Mountain Chef: How One Man Lost His Groceries, Changed His Plans, and Helped Cook Up the National Park Service

illus. by Rich Lo. 40p. bibliog. ebook available. notes. photos. Charlesbridge. Aug. 2016. Tr $16.95. ISBN 9781580897112.
Gr 2–5—Yosemite's Sing Peak honors Nevada-born backcountry chef Tie Sing. Chosen to be the chef for the Mather Mountain Party in 1915, Sing had to feed 30 men, some of whom were being wooed to back a plan for a national park service. Pimentel sets the stage by introducing readers to the inequality Chinese immigrants and Chinese Americans faced at the hands of white Americans. She fictionalizes, but modestly. This title stresses both Sing's foresight and his resourcefulness—resilience being necessary in this era of legal anti-Chinese discrimination. Final pages provide extra historical information with period black-and-white photos. The illustrations are well suited for a read-aloud: lively, expansive (usually spreads), and with a bright magenta vest identifying the hero. Considering the overtly positive nature of the work, adult readers might stress that while Sing overcame the immediate setback of accidents, he could not be expected to defeat the systemic prejudice that deprived him—and other Chinese Americans and Chinese immigrants—of countless opportunities, no matter how big his dreams. Only two or three mules are depicted (not possibly enough for the job). Overall, this pencil and watercolor illustrated and eloquently written account of a Chinese American will satisfy every taste.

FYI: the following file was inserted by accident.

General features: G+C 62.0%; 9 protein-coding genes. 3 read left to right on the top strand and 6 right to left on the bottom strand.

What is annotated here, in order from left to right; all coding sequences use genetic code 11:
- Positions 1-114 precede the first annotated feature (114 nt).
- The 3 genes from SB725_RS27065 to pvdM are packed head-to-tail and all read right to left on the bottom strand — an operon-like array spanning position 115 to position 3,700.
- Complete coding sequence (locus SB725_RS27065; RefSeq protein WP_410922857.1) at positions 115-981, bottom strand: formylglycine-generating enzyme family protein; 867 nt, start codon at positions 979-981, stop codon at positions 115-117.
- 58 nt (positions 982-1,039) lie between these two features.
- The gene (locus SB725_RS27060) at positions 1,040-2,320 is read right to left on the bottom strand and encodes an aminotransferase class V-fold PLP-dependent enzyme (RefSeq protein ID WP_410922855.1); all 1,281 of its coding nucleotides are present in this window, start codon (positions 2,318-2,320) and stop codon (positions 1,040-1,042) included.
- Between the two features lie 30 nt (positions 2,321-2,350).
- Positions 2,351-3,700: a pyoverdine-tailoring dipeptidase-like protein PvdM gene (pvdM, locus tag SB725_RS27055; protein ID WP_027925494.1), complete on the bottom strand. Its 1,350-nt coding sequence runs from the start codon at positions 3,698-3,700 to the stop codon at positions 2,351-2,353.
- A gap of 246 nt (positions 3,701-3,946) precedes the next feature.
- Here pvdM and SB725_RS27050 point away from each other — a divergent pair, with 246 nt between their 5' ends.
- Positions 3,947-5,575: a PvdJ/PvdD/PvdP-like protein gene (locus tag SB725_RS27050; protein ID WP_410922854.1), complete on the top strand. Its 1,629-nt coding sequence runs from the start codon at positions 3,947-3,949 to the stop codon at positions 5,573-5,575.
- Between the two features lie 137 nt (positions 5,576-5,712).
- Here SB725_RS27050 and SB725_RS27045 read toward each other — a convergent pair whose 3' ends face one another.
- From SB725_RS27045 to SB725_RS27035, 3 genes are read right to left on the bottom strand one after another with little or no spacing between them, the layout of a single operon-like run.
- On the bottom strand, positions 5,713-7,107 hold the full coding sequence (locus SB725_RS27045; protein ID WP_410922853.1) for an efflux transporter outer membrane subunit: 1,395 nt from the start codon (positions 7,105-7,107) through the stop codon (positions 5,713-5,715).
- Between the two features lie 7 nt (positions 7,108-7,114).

VERDICT For any library wishing to enhance its diversity and inclusion collection.

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